Comply now with the future  
in mind 

The shortcomings and vagaries of the California law – such as the failure to define “reasonable” privacy protection measures that companies must implement – as well as the absence of a regulatory framework for enforcement in the U.S. similar to the one found in the EU have complicated the compliance picture. Smart organizations, though, are tackling those issues and using CCPA the pre-game for compliance with a federal law.   

Legislators crafted the California law around a set of four rights – the right to notice; right to know; the right to opt out; and the right to delete – that organizations can use as guideposts for compliance beyond the state act itself.  

Take a data centric approach. 

“Am I protecting a server or data on a server,” says Myke Lyons, CISO at Collibri. “If server goes boom it might cause a little heartache,” but losing or compromising data could be disastrous.

•  Categorize it. “You have to figure out if it structured or unstructured data and begin to bag it,” says Divatia.
•  Set guidelines for data use. “Businesses will also need an effective communication strategy to outline when customer information may be sold or disclosed for business-related purposes,” says Heather Paunet, vice president of product management at Untangle. “Transparency in data collection will be a foundational pillar for businesses looking to maintain a trusting relationship with their customers.”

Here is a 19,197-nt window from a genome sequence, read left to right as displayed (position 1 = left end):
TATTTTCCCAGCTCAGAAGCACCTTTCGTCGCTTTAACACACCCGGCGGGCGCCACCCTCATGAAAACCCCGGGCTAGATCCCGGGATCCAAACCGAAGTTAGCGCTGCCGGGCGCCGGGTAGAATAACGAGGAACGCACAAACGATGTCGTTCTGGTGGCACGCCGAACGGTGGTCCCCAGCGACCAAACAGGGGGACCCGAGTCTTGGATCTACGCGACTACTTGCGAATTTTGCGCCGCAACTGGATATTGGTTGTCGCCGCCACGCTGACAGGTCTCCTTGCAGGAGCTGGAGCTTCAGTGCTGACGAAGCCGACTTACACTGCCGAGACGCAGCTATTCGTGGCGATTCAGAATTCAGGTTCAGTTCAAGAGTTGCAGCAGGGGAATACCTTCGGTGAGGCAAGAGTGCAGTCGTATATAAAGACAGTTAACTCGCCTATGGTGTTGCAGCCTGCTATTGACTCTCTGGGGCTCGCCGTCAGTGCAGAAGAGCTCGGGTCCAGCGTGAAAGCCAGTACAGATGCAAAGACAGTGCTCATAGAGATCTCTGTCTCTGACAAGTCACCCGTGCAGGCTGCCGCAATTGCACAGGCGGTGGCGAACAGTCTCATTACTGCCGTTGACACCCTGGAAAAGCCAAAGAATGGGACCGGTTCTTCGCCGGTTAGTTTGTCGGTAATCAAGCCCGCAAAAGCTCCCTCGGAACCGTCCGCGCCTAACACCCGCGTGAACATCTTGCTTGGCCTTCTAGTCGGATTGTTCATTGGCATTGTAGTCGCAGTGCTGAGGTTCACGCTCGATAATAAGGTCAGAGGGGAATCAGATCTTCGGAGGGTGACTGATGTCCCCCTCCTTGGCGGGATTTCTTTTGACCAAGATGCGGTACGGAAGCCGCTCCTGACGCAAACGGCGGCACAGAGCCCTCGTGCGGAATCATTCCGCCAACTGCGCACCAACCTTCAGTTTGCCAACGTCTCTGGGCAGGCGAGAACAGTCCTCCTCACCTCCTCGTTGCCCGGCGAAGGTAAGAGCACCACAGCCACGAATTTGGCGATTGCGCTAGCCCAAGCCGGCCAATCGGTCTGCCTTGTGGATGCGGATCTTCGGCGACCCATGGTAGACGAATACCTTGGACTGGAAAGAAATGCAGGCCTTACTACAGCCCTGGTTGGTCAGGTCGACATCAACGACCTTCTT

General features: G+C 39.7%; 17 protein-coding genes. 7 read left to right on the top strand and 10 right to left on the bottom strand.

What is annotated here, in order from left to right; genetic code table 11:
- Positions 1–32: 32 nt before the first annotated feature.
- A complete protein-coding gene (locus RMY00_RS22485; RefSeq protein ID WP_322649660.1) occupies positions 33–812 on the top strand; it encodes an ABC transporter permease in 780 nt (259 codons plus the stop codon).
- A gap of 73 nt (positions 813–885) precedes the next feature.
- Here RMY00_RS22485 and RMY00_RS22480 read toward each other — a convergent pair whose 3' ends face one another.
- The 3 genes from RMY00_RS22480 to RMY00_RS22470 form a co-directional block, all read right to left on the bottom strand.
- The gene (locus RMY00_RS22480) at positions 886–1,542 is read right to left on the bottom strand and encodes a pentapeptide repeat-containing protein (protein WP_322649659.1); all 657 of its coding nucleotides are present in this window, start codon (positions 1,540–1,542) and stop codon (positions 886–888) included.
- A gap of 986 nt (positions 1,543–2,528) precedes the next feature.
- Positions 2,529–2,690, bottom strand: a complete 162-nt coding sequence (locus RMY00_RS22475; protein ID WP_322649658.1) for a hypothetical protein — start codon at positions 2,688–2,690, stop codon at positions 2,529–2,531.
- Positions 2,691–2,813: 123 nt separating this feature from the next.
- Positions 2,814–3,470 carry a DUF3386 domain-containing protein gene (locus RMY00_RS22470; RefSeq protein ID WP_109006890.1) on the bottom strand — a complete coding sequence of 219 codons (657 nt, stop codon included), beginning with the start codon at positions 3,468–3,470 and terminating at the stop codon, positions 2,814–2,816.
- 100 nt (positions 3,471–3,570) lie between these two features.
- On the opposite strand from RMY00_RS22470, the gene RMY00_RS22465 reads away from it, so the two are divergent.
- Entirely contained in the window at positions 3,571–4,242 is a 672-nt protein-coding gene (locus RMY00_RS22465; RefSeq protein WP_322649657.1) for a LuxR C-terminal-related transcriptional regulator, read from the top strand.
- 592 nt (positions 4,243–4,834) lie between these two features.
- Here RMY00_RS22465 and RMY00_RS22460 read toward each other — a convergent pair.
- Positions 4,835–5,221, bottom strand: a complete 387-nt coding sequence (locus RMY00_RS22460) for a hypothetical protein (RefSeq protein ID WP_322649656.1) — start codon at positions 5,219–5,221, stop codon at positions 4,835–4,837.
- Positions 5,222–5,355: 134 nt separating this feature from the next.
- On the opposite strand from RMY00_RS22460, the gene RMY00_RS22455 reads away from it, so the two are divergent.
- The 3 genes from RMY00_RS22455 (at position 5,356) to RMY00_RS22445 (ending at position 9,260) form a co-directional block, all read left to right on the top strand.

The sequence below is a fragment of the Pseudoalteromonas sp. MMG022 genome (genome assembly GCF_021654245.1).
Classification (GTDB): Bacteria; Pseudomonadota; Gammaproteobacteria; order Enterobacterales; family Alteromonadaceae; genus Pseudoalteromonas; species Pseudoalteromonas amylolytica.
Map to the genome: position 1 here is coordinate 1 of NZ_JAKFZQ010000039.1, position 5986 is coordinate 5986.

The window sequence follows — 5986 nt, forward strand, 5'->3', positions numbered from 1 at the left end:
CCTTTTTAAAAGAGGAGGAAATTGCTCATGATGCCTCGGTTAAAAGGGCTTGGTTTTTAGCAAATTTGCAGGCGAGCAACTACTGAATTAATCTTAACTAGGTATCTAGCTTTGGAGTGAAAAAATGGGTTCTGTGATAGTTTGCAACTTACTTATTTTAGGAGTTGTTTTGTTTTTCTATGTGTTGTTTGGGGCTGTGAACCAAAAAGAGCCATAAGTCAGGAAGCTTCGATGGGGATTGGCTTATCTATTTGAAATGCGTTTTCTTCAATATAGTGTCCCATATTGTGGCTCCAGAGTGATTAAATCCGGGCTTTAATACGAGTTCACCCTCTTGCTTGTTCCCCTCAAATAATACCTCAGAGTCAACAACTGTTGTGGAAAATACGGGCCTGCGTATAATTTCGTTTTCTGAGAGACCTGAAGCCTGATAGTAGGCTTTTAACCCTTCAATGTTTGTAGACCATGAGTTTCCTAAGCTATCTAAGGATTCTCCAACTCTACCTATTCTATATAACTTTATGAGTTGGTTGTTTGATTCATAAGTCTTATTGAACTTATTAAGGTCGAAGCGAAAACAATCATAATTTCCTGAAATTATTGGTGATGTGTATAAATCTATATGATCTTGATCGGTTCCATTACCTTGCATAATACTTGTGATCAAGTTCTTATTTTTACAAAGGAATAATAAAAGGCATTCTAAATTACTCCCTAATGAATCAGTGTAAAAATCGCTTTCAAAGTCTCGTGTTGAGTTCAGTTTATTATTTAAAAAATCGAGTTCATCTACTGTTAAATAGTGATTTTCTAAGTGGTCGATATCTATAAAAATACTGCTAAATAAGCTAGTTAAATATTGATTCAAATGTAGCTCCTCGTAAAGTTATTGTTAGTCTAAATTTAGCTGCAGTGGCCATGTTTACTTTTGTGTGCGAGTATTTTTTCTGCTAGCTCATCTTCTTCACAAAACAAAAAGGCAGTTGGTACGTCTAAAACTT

Focus on privacy policy, not compliance.  

“When we did GDPR we didn’t treat it like a project, treated it as our privacy policy – a platform across initiatives,” says Lyons, who explains the company  turned planks like the right to be forgotten into general procedures.  

Expand protections to all customers and partners, not just those in California. 

“In terms of accepting the CCPA across the U.S., we believe it is a great move from the industry to take a rigorous standard and apply it uniformly, in contrast to taking a lower standard and then attempt to ‘super charge’ it for more rigorous jurisdictions,” Cruz says. “We have heard some firms subject to GDPR take a similar approach: build practices, policies, and technologies around the more rigorous standard and relax in specific scenarios if and when necessary.” 

Insist third parties adhere to a predetermined privacy policy.